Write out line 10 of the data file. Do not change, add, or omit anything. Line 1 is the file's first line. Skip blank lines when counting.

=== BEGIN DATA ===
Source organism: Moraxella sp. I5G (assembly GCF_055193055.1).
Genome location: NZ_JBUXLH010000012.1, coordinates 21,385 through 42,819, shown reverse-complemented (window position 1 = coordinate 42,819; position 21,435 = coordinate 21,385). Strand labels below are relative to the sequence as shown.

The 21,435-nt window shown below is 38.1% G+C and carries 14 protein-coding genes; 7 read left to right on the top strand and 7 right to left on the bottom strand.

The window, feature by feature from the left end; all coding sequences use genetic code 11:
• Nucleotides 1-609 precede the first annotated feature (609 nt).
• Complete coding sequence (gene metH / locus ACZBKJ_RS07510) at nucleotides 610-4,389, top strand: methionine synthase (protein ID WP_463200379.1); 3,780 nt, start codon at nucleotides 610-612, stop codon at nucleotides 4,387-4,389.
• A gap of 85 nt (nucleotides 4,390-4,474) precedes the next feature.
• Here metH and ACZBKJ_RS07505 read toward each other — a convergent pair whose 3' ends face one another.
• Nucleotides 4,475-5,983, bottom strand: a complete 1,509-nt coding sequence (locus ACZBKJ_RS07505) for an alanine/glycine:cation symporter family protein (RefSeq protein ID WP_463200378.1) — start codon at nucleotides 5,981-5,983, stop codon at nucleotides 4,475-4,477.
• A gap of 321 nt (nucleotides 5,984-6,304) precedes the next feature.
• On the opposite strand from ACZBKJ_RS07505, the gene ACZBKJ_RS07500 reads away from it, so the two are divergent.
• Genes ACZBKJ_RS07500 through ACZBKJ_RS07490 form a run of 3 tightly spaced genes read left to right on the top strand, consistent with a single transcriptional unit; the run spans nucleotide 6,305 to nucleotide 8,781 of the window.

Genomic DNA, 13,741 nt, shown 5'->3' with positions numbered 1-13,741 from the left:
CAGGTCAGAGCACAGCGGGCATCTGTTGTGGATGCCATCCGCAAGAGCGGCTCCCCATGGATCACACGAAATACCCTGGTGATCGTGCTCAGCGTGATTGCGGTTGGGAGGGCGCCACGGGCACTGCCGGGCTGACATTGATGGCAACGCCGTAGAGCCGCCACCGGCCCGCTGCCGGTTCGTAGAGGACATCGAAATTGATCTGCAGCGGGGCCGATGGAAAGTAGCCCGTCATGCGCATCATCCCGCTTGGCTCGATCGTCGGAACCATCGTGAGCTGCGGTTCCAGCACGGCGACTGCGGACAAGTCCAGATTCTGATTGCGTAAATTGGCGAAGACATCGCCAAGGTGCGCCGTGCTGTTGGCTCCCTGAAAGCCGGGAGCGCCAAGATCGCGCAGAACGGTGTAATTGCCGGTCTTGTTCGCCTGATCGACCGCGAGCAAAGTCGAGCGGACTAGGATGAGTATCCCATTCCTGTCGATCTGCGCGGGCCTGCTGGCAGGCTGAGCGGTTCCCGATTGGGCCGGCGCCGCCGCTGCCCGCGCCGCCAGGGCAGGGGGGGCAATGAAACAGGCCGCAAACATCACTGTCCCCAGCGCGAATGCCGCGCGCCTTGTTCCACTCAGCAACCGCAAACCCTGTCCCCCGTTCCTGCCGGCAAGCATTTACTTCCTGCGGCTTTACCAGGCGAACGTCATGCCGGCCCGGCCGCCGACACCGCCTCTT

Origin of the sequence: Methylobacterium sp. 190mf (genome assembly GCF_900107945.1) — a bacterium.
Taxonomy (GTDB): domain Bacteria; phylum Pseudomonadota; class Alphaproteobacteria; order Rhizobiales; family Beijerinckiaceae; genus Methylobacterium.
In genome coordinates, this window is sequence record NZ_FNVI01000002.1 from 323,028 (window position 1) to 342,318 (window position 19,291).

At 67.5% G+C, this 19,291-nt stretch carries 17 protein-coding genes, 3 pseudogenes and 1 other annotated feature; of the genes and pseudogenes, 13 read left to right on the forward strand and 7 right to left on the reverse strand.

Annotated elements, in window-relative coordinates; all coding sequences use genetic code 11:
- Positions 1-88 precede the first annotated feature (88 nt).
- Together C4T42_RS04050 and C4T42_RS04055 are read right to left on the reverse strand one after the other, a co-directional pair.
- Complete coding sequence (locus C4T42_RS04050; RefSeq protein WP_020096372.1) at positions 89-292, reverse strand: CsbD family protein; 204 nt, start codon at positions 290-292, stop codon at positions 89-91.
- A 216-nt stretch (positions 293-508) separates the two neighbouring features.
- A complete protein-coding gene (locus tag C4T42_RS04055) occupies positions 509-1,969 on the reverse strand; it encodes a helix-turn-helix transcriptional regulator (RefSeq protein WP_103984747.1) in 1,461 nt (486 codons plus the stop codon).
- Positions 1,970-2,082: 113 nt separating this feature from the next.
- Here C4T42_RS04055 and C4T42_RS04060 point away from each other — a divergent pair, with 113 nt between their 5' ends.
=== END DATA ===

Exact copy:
• A gap of 321 nt (nucleotides 5,984-6,304) precedes the next feature.